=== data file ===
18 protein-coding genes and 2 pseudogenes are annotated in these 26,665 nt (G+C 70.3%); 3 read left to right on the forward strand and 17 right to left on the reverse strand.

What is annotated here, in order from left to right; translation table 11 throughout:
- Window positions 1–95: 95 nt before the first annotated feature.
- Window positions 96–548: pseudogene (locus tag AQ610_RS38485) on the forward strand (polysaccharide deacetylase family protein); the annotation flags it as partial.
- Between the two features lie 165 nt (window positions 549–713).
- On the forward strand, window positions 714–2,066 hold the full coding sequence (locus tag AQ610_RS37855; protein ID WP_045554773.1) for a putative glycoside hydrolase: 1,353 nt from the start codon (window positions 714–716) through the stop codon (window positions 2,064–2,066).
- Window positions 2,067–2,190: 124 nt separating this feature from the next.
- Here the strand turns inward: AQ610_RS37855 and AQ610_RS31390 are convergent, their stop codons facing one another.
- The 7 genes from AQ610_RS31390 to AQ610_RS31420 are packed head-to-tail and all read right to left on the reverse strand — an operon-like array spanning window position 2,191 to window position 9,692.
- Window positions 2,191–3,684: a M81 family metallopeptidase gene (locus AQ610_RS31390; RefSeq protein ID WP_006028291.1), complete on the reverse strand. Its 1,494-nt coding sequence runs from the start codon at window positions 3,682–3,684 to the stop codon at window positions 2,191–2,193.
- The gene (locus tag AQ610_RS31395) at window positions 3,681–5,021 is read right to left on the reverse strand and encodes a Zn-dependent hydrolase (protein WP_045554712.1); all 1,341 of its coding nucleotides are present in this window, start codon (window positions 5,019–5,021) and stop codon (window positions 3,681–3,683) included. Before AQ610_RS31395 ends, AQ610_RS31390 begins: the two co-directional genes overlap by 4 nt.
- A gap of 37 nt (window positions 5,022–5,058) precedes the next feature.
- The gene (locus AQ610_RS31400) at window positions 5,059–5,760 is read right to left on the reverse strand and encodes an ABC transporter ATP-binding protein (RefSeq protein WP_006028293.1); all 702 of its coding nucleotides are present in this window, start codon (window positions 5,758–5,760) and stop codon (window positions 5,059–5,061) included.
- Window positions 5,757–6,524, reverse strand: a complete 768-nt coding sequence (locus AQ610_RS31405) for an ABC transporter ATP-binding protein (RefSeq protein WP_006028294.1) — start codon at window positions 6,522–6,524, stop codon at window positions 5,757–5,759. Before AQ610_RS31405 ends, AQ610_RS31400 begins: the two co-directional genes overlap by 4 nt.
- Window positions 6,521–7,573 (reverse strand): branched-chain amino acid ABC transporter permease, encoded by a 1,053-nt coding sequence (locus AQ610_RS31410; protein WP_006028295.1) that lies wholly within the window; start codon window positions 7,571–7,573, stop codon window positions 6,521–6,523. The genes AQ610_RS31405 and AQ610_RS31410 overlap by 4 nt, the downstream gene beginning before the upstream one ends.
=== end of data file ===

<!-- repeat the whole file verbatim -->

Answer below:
18 protein-coding genes and 2 pseudogenes are annotated in these 26,665 nt (G+C 70.3%); 3 read left to right on the forward strand and 17 right to left on the reverse strand.

What is annotated here, in order from left to right; translation table 11 throughout:
- Window positions 1–95: 95 nt before the first annotated feature.
- Window positions 96–548: pseudogene (locus tag AQ610_RS38485) on the forward strand (polysaccharide deacetylase family protein); the annotation flags it as partial.
- Between the two features lie 165 nt (window positions 549–713).
- On the forward strand, window positions 714–2,066 hold the full coding sequence (locus tag AQ610_RS37855; protein ID WP_045554773.1) for a putative glycoside hydrolase: 1,353 nt from the start codon (window positions 714–716) through the stop codon (window positions 2,064–2,066).
- Window positions 2,067–2,190: 124 nt separating this feature from the next.
- Here the strand turns inward: AQ610_RS37855 and AQ610_RS31390 are convergent, their stop codons facing one another.
- The 7 genes from AQ610_RS31390 to AQ610_RS31420 are packed head-to-tail and all read right to left on the reverse strand — an operon-like array spanning window position 2,191 to window position 9,692.
- Window positions 2,191–3,684: a M81 family metallopeptidase gene (locus AQ610_RS31390; RefSeq protein ID WP_006028291.1), complete on the reverse strand. Its 1,494-nt coding sequence runs from the start codon at window positions 3,682–3,684 to the stop codon at window positions 2,191–2,193.
- The gene (locus tag AQ610_RS31395) at window positions 3,681–5,021 is read right to left on the reverse strand and encodes a Zn-dependent hydrolase (protein WP_045554712.1); all 1,341 of its coding nucleotides are present in this window, start codon (window positions 5,019–5,021) and stop codon (window positions 3,681–3,683) included. Before AQ610_RS31395 ends, AQ610_RS31390 begins: the two co-directional genes overlap by 4 nt.
- A gap of 37 nt (window positions 5,022–5,058) precedes the next feature.
- The gene (locus AQ610_RS31400) at window positions 5,059–5,760 is read right to left on the reverse strand and encodes an ABC transporter ATP-binding protein (RefSeq protein WP_006028293.1); all 702 of its coding nucleotides are present in this window, start codon (window positions 5,758–5,760) and stop codon (window positions 5,059–5,061) included.
- Window positions 5,757–6,524, reverse strand: a complete 768-nt coding sequence (locus AQ610_RS31405) for an ABC transporter ATP-binding protein (RefSeq protein WP_006028294.1) — start codon at window positions 6,522–6,524, stop codon at window positions 5,757–5,759. Before AQ610_RS31405 ends, AQ610_RS31400 begins: the two co-directional genes overlap by 4 nt.
- Window positions 6,521–7,573 (reverse strand): branched-chain amino acid ABC transporter permease, encoded by a 1,053-nt coding sequence (locus AQ610_RS31410; protein WP_006028295.1) that lies wholly within the window; start codon window positions 7,571–7,573, stop codon window positions 6,521–6,523. The genes AQ610_RS31405 and AQ610_RS31410 overlap by 4 nt, the downstream gene beginning before the upstream one ends.